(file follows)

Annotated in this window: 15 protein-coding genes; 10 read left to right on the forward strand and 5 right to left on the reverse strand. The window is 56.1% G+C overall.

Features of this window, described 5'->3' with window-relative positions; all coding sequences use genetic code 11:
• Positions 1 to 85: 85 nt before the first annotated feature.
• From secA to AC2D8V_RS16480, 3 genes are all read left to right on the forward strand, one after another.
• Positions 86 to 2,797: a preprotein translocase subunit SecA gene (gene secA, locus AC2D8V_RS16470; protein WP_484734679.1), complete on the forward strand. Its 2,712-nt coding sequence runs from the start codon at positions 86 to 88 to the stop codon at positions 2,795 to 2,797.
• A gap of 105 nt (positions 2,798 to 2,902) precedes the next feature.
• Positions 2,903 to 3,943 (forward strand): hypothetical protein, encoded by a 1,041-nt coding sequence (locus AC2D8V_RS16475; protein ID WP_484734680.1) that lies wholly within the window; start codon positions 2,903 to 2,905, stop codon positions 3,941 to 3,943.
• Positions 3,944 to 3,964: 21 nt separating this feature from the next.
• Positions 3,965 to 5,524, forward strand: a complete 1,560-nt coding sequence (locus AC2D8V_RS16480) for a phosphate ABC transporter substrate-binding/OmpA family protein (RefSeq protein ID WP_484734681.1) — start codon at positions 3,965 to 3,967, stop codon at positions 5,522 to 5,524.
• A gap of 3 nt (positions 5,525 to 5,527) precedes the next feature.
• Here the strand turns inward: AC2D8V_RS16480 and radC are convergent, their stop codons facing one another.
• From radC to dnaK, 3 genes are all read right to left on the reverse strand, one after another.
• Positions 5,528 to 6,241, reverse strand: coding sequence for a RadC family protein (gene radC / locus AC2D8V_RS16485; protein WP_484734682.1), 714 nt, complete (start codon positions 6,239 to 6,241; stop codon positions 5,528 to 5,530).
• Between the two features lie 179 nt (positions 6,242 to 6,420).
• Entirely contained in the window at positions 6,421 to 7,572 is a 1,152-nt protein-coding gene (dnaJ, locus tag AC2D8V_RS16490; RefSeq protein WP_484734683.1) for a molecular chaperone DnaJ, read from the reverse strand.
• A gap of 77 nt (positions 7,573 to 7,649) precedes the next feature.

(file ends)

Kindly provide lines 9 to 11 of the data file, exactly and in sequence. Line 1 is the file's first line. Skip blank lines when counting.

• Positions 3,965 to 5,524, forward strand: a complete 1,560-nt coding sequence (locus AC2D8V_RS16480) for a phosphate ABC transporter substrate-binding/OmpA family protein (RefSeq protein ID WP_484734681.1) — start codon at positions 3,965 to 3,967, stop codon at positions 5,522 to 5,524.
• A gap of 3 nt (positions 5,525 to 5,527) precedes the next feature.
• Here the strand turns inward: AC2D8V_RS16480 and radC are convergent, their stop codons facing one another.